Trade investigation impacting U.S. solar energy industry

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WASHINGTON – A federal investigation into possible trade violations by Asian suppliers of solar panels and components has brought the industry in Nevada and other states to a standstill.

The situation prompted a bipartisan group of lawmakers led by Sen. Jacky Rosen, D-Nev. to seek a meeting with President Joe Biden for a quick resolution.

Commerce Department investigators are reviewing a single complaint from a domestic manufacturer in California to determine whether actions, such as tariffs, need to be imposed.

The probe has delayed shipment of panels from the Asian countries and has severely curtailed installation of systems in solar energy producing U.S. states.

Rosen told the Review-Journal on Friday that the “misguided investigation into potentially adding new solar tariffs is causing massive disruptions to Nevada’s solar industry by delaying and canceling projects, raising prices for consumers and costing thousands of jobs.”

Nevada officials boast that the state is one of the fastest growing producers of solar energy and an important ally in the Biden administration’s push to lessen the nation’s reliance on coal and other fossil fuels.

A majority of the roughly 6,100 solar jobs in Nevada are in installation, distribution and maintenance, according to the Solar Energy Industries Association.

But solar imports from China and Asian countries have been the focus of two administrations, which have slapped tariffs on products over labor and wage concerns.

Repealing tariffs

In February, Rosen appeared at SunRun Solar in Henderson with David Bobzien, director of the Nevada governor’s office of energy, to highlight bipartisan legislation she filed to repeal tariffs on solar panels and cells from China and other Asian countries.

The tariffs were imposed by President Donald Trump in 2018 to boost U.S. manufacturing of the components.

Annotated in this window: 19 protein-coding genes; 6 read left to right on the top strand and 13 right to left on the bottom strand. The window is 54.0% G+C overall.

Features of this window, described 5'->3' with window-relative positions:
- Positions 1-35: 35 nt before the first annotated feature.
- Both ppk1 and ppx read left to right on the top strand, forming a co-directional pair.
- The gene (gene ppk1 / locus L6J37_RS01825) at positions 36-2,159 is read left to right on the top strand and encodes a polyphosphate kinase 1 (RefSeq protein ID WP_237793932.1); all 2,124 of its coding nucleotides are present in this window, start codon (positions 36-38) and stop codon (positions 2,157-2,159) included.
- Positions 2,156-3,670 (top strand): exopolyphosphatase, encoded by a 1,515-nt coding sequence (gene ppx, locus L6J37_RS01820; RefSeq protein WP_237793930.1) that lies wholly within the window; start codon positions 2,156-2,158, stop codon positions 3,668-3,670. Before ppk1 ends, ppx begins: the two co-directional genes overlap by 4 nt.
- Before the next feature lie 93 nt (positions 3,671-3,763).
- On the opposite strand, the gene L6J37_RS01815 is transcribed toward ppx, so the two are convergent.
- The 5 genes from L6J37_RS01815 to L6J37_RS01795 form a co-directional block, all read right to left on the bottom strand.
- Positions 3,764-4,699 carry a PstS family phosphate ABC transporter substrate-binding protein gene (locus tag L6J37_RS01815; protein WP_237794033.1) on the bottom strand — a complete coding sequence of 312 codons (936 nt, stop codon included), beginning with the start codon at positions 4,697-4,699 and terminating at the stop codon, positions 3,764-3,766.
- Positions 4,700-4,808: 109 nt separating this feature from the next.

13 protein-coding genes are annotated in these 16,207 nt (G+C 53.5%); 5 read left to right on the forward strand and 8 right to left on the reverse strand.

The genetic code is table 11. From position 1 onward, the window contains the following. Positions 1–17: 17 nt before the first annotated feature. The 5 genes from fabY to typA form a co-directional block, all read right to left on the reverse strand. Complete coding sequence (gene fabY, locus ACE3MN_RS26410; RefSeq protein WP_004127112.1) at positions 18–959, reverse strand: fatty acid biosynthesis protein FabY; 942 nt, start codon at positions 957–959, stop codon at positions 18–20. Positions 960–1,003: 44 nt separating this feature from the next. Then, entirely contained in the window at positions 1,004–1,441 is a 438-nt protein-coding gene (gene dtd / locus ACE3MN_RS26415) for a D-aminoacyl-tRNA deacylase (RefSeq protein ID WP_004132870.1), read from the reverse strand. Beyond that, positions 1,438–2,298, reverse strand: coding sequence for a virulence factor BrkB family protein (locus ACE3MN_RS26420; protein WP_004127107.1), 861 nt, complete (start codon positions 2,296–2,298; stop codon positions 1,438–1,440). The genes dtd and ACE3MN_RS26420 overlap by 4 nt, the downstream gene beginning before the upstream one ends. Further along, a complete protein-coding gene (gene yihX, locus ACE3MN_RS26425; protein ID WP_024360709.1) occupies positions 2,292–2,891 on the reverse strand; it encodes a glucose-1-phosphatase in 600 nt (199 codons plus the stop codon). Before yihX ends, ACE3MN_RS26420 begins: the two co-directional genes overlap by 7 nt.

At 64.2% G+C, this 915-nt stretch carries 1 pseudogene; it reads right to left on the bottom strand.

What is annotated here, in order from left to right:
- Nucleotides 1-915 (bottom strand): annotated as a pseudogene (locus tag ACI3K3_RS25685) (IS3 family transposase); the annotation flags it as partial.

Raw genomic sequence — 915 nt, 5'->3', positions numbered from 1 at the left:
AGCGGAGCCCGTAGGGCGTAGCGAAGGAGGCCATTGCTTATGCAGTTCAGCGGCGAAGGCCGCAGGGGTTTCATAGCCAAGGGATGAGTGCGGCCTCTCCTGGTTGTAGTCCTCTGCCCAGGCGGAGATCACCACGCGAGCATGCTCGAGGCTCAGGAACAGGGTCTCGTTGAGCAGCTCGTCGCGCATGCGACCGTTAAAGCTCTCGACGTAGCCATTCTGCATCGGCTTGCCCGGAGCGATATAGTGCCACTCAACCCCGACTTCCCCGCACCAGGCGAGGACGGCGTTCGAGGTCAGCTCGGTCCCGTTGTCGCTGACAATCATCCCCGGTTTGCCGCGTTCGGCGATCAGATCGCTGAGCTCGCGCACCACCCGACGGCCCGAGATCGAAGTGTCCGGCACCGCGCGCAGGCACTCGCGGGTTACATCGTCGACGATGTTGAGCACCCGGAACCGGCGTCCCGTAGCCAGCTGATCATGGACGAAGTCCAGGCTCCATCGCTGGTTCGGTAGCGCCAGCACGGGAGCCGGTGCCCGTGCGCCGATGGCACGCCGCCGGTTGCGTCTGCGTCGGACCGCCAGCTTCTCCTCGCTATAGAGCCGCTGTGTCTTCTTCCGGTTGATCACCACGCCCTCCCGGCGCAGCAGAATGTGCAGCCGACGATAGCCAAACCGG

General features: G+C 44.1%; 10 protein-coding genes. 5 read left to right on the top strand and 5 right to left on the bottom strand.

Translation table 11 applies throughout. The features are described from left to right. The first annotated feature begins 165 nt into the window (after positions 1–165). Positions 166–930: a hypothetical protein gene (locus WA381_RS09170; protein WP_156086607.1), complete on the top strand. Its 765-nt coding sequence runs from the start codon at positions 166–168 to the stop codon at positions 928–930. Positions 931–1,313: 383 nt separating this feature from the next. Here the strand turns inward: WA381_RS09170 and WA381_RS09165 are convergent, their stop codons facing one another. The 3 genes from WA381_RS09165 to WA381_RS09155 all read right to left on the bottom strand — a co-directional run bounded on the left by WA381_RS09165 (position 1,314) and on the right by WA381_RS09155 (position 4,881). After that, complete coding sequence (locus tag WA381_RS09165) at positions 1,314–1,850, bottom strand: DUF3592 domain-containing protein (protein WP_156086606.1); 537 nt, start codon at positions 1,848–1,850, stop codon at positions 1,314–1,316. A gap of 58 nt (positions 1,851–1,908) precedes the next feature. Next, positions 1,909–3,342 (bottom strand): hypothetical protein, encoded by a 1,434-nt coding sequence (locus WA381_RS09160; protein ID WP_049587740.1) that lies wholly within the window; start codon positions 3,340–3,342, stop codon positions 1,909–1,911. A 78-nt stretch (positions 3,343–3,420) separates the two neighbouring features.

Biden extended those tariffs, because of administration concerns that Chinese products were being dumped on the global market to undercut U.S. development and manufacturing of the products.

Rosen said the tariffs were the wrong approach because U.S. manufacturing could not step up production fast enough to deliver the amount of components needed to supply the growing domestic solar energy industry.

U.S. companies produce about 15 percent of the components currently used in the solar energy industry, she said.

“This is hurting our clean energy economy and our climate action goals, all while failing to incentivize domestic manufacturing,” Rosen said Friday. “We need to repeal the existing job-killing solar tariffs, not add new ones.”

The Commerce Department began its investigation in March into alleged trade violations by four Asian countries, which further halted shipment of components needed by American solar companies.

In the letter to Biden, Rosen said: “Initiation of this investigation is already causing a massive disruption in the solar industry, and it will severely harm American solar businesses and workers and increase costs for American families as long as it continues.”

The May 1 letter initiated by Rosen was signed by 19 other Democratic and Republican senators, including Catherine Cortez Masto, D-Nev., Kyrsten Sinema, D-Ariz., Dianne Feinstein, D-Calif., Martin Heinrich, D-N.M., and Thom Tillis, R-N.C.

The senators requested a meeting with Biden, and urged him to push for a quick resolve. The White House has acknowledged receipt of the letter, but a meeting has yet to be scheduled.